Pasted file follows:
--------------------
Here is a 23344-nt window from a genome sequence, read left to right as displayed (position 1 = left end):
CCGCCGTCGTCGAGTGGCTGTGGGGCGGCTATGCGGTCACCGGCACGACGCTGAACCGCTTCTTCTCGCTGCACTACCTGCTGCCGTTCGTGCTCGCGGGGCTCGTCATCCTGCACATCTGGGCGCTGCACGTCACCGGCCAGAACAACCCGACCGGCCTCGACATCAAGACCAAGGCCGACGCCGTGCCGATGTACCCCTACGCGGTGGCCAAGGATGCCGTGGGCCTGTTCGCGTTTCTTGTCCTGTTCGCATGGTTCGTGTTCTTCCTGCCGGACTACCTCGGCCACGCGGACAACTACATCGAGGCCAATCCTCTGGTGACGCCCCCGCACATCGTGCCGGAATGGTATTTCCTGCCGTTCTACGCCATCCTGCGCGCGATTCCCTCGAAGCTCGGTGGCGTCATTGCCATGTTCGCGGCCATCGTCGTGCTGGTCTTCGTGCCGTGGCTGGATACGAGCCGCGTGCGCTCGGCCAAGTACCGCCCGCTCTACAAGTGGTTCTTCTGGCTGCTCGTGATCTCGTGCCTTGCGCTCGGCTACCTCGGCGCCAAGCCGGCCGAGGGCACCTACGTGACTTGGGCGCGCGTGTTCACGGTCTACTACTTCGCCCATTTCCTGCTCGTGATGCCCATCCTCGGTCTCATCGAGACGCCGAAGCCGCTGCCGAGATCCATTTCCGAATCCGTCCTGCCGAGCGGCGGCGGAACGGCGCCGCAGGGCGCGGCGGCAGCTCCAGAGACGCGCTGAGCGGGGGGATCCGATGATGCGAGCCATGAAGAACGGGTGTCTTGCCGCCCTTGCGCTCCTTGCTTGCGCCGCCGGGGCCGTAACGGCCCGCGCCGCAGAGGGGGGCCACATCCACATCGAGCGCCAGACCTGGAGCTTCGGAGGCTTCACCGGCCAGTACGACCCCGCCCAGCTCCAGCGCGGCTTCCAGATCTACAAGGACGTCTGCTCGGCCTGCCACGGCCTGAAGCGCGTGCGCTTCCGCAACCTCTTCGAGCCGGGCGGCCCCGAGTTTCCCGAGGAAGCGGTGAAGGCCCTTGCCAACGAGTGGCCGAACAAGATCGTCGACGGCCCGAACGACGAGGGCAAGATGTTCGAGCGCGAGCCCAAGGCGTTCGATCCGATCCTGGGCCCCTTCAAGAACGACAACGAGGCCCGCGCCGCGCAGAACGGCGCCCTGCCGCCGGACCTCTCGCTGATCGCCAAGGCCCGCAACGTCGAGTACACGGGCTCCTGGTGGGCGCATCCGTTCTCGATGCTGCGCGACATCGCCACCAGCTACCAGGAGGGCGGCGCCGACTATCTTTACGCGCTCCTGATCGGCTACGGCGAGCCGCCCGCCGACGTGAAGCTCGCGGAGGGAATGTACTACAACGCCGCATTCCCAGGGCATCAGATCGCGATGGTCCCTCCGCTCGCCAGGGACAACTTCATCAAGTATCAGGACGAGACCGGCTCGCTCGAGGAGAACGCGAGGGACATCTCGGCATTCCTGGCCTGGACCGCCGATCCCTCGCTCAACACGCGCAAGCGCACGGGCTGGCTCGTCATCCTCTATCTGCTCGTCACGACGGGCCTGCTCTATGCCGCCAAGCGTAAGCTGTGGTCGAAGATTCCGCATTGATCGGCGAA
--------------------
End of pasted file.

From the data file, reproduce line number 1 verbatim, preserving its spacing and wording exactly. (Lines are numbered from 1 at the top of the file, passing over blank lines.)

Here is a 23344-nt window from a genome sequence, read left to right as displayed (position 1 = left end):